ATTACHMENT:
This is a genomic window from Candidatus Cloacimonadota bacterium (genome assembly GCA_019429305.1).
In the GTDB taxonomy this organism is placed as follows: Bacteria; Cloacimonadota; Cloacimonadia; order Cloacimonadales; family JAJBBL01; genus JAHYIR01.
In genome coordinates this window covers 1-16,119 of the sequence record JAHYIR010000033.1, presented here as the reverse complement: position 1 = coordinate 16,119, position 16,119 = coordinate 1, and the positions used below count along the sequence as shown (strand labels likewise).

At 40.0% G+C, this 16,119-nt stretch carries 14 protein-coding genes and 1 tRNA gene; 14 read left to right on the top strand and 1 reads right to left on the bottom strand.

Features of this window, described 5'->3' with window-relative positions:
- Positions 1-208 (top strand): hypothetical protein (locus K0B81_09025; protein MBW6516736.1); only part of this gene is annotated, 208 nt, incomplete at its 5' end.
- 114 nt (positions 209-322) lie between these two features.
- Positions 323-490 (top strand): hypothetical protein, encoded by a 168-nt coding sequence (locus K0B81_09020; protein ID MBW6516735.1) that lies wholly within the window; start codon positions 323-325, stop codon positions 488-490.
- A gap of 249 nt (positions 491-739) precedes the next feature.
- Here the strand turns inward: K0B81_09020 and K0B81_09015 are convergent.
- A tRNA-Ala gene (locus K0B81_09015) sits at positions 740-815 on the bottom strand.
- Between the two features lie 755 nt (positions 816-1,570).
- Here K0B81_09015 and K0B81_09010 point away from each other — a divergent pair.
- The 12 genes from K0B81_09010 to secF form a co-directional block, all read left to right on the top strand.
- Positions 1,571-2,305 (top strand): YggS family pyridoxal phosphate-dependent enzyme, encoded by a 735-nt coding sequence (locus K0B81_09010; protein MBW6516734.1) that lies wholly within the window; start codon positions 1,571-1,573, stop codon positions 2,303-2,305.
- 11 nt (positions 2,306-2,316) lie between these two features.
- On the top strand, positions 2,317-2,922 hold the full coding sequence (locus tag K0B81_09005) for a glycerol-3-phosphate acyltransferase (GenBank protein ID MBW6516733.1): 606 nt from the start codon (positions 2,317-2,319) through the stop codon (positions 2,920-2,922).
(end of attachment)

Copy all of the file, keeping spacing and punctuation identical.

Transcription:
This is a genomic window from Candidatus Cloacimonadota bacterium (genome assembly GCA_019429305.1).
In the GTDB taxonomy this organism is placed as follows: Bacteria; Cloacimonadota; Cloacimonadia; order Cloacimonadales; family JAJBBL01; genus JAHYIR01.
In genome coordinates this window covers 1-16,119 of the sequence record JAHYIR010000033.1, presented here as the reverse complement: position 1 = coordinate 16,119, position 16,119 = coordinate 1, and the positions used below count along the sequence as shown (strand labels likewise).

At 40.0% G+C, this 16,119-nt stretch carries 14 protein-coding genes and 1 tRNA gene; 14 read left to right on the top strand and 1 reads right to left on the bottom strand.

Features of this window, described 5'->3' with window-relative positions:
- Positions 1-208 (top strand): hypothetical protein (locus K0B81_09025; protein MBW6516736.1); only part of this gene is annotated, 208 nt, incomplete at its 5' end.
- 114 nt (positions 209-322) lie between these two features.
- Positions 323-490 (top strand): hypothetical protein, encoded by a 168-nt coding sequence (locus K0B81_09020; protein ID MBW6516735.1) that lies wholly within the window; start codon positions 323-325, stop codon positions 488-490.
- A gap of 249 nt (positions 491-739) precedes the next feature.
- Here the strand turns inward: K0B81_09020 and K0B81_09015 are convergent.
- A tRNA-Ala gene (locus K0B81_09015) sits at positions 740-815 on the bottom strand.
- Between the two features lie 755 nt (positions 816-1,570).
- Here K0B81_09015 and K0B81_09010 point away from each other — a divergent pair.
- The 12 genes from K0B81_09010 to secF form a co-directional block, all read left to right on the top strand.
- Positions 1,571-2,305 (top strand): YggS family pyridoxal phosphate-dependent enzyme, encoded by a 735-nt coding sequence (locus K0B81_09010; protein MBW6516734.1) that lies wholly within the window; start codon positions 1,571-1,573, stop codon positions 2,303-2,305.
- 11 nt (positions 2,306-2,316) lie between these two features.
- On the top strand, positions 2,317-2,922 hold the full coding sequence (locus tag K0B81_09005) for a glycerol-3-phosphate acyltransferase (GenBank protein ID MBW6516733.1): 606 nt from the start codon (positions 2,317-2,319) through the stop codon (positions 2,920-2,922).